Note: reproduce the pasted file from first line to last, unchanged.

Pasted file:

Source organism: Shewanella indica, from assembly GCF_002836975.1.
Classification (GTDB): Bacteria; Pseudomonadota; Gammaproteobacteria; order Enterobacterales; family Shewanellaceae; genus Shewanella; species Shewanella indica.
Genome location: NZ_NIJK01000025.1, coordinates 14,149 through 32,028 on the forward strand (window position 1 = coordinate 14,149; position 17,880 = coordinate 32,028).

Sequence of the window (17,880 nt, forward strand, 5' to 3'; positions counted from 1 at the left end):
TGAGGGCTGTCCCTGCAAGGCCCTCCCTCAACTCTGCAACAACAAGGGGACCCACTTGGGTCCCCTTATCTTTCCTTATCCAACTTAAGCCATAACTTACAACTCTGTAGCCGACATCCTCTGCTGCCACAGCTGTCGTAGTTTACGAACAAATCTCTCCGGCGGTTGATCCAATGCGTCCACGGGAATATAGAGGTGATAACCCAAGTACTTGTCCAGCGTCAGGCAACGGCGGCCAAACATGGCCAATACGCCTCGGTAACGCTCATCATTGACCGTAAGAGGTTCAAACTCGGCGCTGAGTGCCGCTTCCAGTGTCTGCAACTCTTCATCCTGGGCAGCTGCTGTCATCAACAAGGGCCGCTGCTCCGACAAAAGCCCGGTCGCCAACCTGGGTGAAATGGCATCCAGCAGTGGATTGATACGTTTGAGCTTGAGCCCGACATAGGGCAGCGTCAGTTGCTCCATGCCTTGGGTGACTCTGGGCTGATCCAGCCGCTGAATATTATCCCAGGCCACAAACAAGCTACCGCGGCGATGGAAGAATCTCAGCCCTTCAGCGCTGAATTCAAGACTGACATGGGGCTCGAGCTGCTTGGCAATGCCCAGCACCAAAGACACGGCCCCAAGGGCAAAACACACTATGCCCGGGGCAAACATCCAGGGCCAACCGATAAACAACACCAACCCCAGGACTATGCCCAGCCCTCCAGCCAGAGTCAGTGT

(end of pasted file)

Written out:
Source organism: Shewanella indica, from assembly GCF_002836975.1.
Classification (GTDB): Bacteria; Pseudomonadota; Gammaproteobacteria; order Enterobacterales; family Shewanellaceae; genus Shewanella; species Shewanella indica.
Genome location: NZ_NIJK01000025.1, coordinates 14,149 through 32,028 on the forward strand (window position 1 = coordinate 14,149; position 17,880 = coordinate 32,028).

Sequence of the window (17,880 nt, forward strand, 5' to 3'; positions counted from 1 at the left end):
TGAGGGCTGTCCCTGCAAGGCCCTCCCTCAACTCTGCAACAACAAGGGGACCCACTTGGGTCCCCTTATCTTTCCTTATCCAACTTAAGCCATAACTTACAACTCTGTAGCCGACATCCTCTGCTGCCACAGCTGTCGTAGTTTACGAACAAATCTCTCCGGCGGTTGATCCAATGCGTCCACGGGAATATAGAGGTGATAACCCAAGTACTTGTCCAGCGTCAGGCAACGGCGGCCAAACATGGCCAATACGCCTCGGTAACGCTCATCATTGACCGTAAGAGGTTCAAACTCGGCGCTGAGTGCCGCTTCCAGTGTCTGCAACTCTTCATCCTGGGCAGCTGCTGTCATCAACAAGGGCCGCTGCTCCGACAAAAGCCCGGTCGCCAACCTGGGTGAAATGGCATCCAGCAGTGGATTGATACGTTTGAGCTTGAGCCCGACATAGGGCAGCGTCAGTTGCTCCATGCCTTGGGTGACTCTGGGCTGATCCAGCCGCTGAATATTATCCCAGGCCACAAACAAGCTACCGCGGCGATGGAAGAATCTCAGCCCTTCAGCGCTGAATTCAAGACTGACATGGGGCTCGAGCTGCTTGGCAATGCCCAGCACCAAAGACACGGCCCCAAGGGCAAAACACACTATGCCCGGGGCAAACATCCAGGGCCAACCGATAAACAACACCAACCCCAGGACTATGCCCAGCCCTCCAGCCAGAGTCAGTGT